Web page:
• To enable features such as password reminder, news alerts, email a colleague, and linking from Mondaq (and its affiliate sites) to your website.
  • To produce demographic feedback for our content providers ("Contributors") who contribute Content for free for your use.

Mondaq hopes that our registered users will support us in maintaining our free to view business model by consenting to our use of your personal data as described below.

Mondaq has a "free to view" business model. Our services are paid for by Contributors in exchange for Mondaq providing them with access to information about who accesses their content. Once personal data is transferred to our Contributors they become a data controller of this personal data. They use it to measure the response that their articles are receiving, as a form of market research. They may also use it to provide Mondaq users with information about their products and services.

Details of each Contributor to which your personal data will be transferred is clearly stated within the Content that you access. For full details of how this Contributor will use your personal data, you should review the Contributor’s own Privacy Notice.

Please indicate your preference below:

Yes, I am happy to support Mondaq in maintaining its free to view business model by agreeing to allow Mondaq to share my personal data with Contributors whose Content I access
No, I do not want Mondaq to share my personal data with Contributors

Also please let us know whether you are happy to receive communications promoting products and services offered by Mondaq:

Yes, I am happy to received promotional communications from Mondaq
No, please do not send me promotional communications from Mondaq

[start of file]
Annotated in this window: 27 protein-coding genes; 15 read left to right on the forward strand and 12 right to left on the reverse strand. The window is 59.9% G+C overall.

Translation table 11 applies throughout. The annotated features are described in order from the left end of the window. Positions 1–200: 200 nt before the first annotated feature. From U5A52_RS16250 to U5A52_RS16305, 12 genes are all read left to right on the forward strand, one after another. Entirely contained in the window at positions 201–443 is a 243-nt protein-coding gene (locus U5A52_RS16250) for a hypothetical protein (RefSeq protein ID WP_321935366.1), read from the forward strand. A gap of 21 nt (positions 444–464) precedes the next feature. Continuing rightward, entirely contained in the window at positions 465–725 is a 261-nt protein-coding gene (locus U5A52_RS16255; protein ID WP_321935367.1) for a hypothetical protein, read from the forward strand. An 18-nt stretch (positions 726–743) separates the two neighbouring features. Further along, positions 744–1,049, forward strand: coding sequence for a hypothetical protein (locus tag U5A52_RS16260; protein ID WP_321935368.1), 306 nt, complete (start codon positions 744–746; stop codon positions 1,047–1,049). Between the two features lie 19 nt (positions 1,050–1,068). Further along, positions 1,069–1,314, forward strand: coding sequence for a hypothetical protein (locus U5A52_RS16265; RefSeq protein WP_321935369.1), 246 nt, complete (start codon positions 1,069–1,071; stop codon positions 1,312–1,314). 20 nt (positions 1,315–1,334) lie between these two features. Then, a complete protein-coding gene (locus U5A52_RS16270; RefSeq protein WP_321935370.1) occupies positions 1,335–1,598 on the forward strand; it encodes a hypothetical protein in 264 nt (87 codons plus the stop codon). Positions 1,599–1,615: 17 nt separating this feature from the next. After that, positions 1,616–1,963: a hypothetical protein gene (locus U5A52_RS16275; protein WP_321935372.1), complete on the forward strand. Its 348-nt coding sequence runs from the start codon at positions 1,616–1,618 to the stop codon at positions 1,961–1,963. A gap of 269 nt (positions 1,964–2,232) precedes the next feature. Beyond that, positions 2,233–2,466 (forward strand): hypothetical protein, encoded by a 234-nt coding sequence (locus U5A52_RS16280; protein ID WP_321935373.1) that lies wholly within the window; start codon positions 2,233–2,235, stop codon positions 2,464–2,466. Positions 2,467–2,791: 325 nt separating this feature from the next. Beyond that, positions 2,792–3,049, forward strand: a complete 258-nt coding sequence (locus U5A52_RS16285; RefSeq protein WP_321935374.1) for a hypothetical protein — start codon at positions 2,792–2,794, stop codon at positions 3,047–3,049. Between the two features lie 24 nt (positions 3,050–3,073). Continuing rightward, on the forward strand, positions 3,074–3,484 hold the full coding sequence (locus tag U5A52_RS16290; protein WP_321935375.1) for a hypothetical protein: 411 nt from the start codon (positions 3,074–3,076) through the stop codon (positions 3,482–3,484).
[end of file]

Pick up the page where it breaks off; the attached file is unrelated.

Terms & Conditions (the Website) is owned and managed by Mondaq Ltd (Mondaq). Mondaq grants you a non-exclusive, revocable licence to access the Website and associated services, such as the Mondaq News Alerts (Services), subject to and in consideration of your compliance with the following terms and conditions of use (Terms). Your use of the Website and/or Services constitutes your agreement to the Terms. Mondaq may terminate your use of the Website and Services if you are in breach of these Terms or if Mondaq decides to terminate the licence granted hereunder for any reason whatsoever.

Use of

To Use you must be: eighteen (18) years old or over; legally capable of entering into binding contracts; and not in any way prohibited by the applicable law to enter into these Terms in the jurisdiction which you are currently located.

You may use the Website as an unregistered user, however, you are required to register as a user if you wish to read the full text of the Content or to receive the Services.

You may not modify, publish, transmit, transfer or sell, reproduce, create derivative works from, distribute, perform, link, display, or in any way exploit any of the Content, in whole or in part, except as expressly permitted in these Terms or with the prior written consent of Mondaq. You may not use electronic or other means to extract details or information from the Content. Nor shall you extract information about users or Contributors in order to offer them any services or products.

In your use of the Website and/or Services you shall: comply with all applicable laws, regulations, directives and legislations which apply to your Use of the Website and/or Services in whatever country you are physically located including without limitation any and all consumer law, export control laws and regulations; provide to us true, correct and accurate information and promptly inform us in the event that any information that you have provided to us changes or becomes inaccurate; notify Mondaq immediately of any circumstances where you have reason to believe that any Intellectual Property Rights or any other rights of any third party may have been infringed; co-operate with reasonable security or other checks or requests for information made by Mondaq from time to time; and at all times be fully liable for the breach of any of these Terms by a third party using your login details to access the Website and/or Services

however, you shall not: do anything likely to impair, interfere with or damage or cause harm or distress to any persons, or the network; do anything that will infringe any Intellectual Property Rights or other rights of Mondaq or any third party; or use the Website, Services and/or Content otherwise than in accordance with these Terms; use any trade marks or service marks of Mondaq or the Contributors, or do anything which may be seen to take unfair advantage of the reputation and goodwill of Mondaq or the Contributors, or the Website, Services and/or Content.